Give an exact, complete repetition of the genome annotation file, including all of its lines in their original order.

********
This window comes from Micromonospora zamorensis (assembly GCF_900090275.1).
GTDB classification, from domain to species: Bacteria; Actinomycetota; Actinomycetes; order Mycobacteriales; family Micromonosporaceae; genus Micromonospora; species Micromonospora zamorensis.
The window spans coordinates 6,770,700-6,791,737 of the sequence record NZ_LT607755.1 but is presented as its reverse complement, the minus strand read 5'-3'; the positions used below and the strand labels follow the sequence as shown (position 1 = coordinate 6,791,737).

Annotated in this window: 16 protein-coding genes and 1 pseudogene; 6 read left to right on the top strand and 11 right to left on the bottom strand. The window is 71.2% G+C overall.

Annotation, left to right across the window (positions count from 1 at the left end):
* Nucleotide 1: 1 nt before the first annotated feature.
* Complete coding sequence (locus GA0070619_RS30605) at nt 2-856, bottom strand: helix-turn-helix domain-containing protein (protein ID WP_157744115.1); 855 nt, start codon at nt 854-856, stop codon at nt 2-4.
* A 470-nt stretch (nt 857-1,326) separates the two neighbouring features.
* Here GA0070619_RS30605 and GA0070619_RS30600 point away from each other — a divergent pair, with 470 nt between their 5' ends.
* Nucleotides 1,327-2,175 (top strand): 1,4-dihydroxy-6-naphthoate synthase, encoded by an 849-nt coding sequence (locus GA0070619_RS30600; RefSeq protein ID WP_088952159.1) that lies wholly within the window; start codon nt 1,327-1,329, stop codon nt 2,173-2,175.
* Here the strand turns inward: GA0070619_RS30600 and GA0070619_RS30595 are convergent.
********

This window comes from Micromonospora zamorensis (assembly GCF_900090275.1).
GTDB classification, from domain to species: Bacteria; Actinomycetota; Actinomycetes; order Mycobacteriales; family Micromonosporaceae; genus Micromonospora; species Micromonospora zamorensis.
The window spans coordinates 6,770,700-6,791,737 of the sequence record NZ_LT607755.1 but is presented as its reverse complement, the minus strand read 5'-3'; the positions used below and the strand labels follow the sequence as shown (position 1 = coordinate 6,791,737).

Annotated in this window: 16 protein-coding genes and 1 pseudogene; 6 read left to right on the top strand and 11 right to left on the bottom strand. The window is 71.2% G+C overall.

Annotation, left to right across the window (positions count from 1 at the left end):
* Nucleotide 1: 1 nt before the first annotated feature.
* Complete coding sequence (locus GA0070619_RS30605) at nt 2-856, bottom strand: helix-turn-helix domain-containing protein (protein ID WP_157744115.1); 855 nt, start codon at nt 854-856, stop codon at nt 2-4.
* A 470-nt stretch (nt 857-1,326) separates the two neighbouring features.
* Here GA0070619_RS30605 and GA0070619_RS30600 point away from each other — a divergent pair, with 470 nt between their 5' ends.
* Nucleotides 1,327-2,175 (top strand): 1,4-dihydroxy-6-naphthoate synthase, encoded by an 849-nt coding sequence (locus GA0070619_RS30600; RefSeq protein ID WP_088952159.1) that lies wholly within the window; start codon nt 1,327-1,329, stop codon nt 2,173-2,175.
* Here the strand turns inward: GA0070619_RS30600 and GA0070619_RS30595 are convergent.